Therefore, Gandhi declared that he would consult the opposition in order to select a candidate acceptable to all parties. The consensus approach was a non-starter, because the opposition parties could not agree among themselves even on the criteria for selecting a candidate. Nor did Gandhi’s style of consultation find favour with the opposition. For instance, at the end of this futile consultative process in June, Gandhi summoned N.T. Rama Rao, chief minister of Andhra Pradesh, for talks in New Delhi. The prime minister abruptly ended that meeting in barely three minutes. In the event, the Congress announced its nominee unilaterally.

Meanwhile, the opposition had set up a three-man committee – headed by Rama Rao and comprising Chandrasekhar, president of the Janata Party, and E.M.S. Namboodripad, the leader of the Communist Party of India-Marxist (CPI-M) – to select a candidate. The two communist parties – CPI-M and the Communist Party of India – had been successfully lobbying for Iyer, who had not found favour with the rightwing Bharatiya Janata Party (BJP).

However, the communist lobbying met a setback as many rightwing politicians, and some Congress dissidents, held a series of meetings with Singh at the presidential palace. Many of them came away with the impression that Singh might not be averse to seeking a second term. Although Singh had already congratulated Venkataraman on the latter’s nomination, they believed that with the support of the opposition and dissident Congressmen combined, Singh would be ready to challenge Gandhi’s candidate. At this juncture, the communists struck their decisive blow.

After the joint opposition committee’s meeting on 20 June, Namboodripad wrote to Rama Rao accusing him of going back on a consensus reached earlier on Iyer’s candidacy. The letter was released to the press simultaneously, which ended the rightwing efforts to draft Singh for a second term. Within hours, Singh had met Gandhi to assure the latter that he was not seeking a second term. The joint opposition then settled on Iyer, but without the support of the BJP which announced it would boycott the presidential election.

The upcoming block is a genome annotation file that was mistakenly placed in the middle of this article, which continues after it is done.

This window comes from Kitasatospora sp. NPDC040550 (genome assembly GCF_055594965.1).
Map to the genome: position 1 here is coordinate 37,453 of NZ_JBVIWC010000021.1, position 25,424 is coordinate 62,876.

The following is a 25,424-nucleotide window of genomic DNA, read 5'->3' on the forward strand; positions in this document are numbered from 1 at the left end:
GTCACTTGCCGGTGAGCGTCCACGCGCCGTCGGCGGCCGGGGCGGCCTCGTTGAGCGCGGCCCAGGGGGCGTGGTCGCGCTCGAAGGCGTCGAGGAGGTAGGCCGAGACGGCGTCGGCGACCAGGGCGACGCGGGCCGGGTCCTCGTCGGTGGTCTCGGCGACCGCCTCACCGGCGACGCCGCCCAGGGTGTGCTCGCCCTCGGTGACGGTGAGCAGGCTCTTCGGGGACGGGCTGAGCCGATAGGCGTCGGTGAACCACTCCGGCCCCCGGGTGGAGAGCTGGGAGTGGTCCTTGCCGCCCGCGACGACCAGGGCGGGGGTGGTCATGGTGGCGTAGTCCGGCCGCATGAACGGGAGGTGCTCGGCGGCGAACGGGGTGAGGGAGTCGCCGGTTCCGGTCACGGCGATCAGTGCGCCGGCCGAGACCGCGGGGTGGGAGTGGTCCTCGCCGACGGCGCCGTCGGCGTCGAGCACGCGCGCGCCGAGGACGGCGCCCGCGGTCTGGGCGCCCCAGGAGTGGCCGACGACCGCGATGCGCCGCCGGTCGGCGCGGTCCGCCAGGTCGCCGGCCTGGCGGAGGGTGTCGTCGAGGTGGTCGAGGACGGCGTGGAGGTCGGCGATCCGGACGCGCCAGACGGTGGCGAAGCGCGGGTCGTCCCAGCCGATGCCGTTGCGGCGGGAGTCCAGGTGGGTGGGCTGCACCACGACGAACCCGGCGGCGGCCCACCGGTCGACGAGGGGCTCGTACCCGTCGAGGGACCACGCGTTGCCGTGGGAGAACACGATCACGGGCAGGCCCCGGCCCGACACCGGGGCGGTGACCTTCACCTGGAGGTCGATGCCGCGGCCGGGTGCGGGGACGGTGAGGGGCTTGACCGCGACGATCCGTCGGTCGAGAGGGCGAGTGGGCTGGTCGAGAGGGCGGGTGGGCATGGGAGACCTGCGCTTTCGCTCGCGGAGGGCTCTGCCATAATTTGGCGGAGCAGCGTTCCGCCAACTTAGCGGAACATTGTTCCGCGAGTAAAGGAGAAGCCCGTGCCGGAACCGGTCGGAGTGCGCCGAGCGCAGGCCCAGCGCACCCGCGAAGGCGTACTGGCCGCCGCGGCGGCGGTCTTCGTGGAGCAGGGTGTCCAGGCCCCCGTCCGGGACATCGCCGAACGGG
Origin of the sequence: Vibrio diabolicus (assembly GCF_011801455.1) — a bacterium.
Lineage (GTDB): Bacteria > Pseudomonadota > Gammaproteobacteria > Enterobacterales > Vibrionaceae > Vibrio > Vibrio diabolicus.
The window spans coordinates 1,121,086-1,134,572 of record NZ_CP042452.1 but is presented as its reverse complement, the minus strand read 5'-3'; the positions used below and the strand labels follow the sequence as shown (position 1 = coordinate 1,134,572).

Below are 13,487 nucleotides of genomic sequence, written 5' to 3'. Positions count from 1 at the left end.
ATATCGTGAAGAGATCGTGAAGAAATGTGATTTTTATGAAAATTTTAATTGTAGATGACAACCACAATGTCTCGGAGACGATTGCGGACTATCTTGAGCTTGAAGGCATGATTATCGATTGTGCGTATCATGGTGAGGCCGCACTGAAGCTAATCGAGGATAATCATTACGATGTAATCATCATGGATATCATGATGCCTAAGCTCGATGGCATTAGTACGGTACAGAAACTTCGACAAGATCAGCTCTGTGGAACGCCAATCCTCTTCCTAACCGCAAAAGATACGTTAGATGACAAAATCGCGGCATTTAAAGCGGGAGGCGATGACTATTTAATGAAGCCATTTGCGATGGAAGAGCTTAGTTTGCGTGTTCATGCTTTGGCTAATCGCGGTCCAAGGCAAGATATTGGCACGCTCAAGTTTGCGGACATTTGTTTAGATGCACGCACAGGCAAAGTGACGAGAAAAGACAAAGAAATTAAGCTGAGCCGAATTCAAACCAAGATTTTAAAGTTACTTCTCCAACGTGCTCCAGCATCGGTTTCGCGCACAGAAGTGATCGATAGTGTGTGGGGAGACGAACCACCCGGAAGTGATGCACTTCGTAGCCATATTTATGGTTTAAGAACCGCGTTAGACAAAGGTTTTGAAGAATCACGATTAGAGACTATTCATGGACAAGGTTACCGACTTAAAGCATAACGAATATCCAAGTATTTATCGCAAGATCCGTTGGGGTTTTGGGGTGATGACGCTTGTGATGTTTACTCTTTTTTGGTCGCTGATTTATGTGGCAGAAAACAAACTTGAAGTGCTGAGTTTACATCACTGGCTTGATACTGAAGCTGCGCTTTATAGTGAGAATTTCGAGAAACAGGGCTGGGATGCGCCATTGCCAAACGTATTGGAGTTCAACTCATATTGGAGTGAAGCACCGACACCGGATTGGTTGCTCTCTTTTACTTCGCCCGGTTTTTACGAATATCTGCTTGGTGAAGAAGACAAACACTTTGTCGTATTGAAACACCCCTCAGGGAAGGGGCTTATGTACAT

The communists moved against Singh because of the widespread belief that if the Congress dissidents had succeeded in re-electing him, they would have forced the president to destabilize the Gandhi government by demanding legal proceedings against alleged corruption charges. The communists also believe that rightwing Western powers are out to destabilize India and the Indian leftwing has responded by bolstering Gandhi’s hand.


Rajiv Gandhi – Crisis of Leadership

by Dilip Bobb, Prabhu Chawla and Sreekant Khandekar

[courtesy: India Today, July 15, 1987, pp. 32-38]

Just 30 months ago, he was the darling of the masses, the man with the Midas touch, a unique and electric phenomenon on the Indian political stage. A man even the gods seemed to be fighting to favour. For the media, he could do no wrong. For an adoring public, he was, literally and figuratively, Prince Charming.

But those whom the Gods wish to humble, they give enough rope. In a bewilderingly short span of time, the Rajiv rage has turned into something more resembling outrage. As stunningly rapid as his rise has been his downslide, now increasingly reflected in the growing rumblings within the party and in the sullen public mood. Besieged by a growing battalion of crises, many of which he has indirectly helped create, his image as Mr Clean badly tainted by the defence pay-off scandals and his fierce but fatal adhesion to his friends, his pledges to the people held in unacceptable abeyance, all it needed was that one final hammer blow to crack the Teflon.

Last fortnight’s verdict in Haryana provided just that. The electoral roar in that tiny state was a roar of disapproval that had echoes across the country. That the once-invincible Congress (I), the party that had ridden to a record-breaking victory on Rajiv’s kurta tails just over two years ago, would lose in Haryana was on the political cards. But the humiliating, near-total rout by the new Jat messiah, Devi Lal, and that too in the Hindi heartland, proved conclusively that the electorate was punching out a message that went way beyond local issues. Suddenly, almost exactly at the mid-poinjt of his mandate, the unthinkable was a distinct possibility. The emperor had not just lost his clothes – he was in danger of losing his throne. The message of Haryana, as read by the Congress (I), was that the Rajiv magic had done the disappearing trick, that his charismatic value as a vote catcher was in serious doubt, that the real crisis was a crisis of leadership.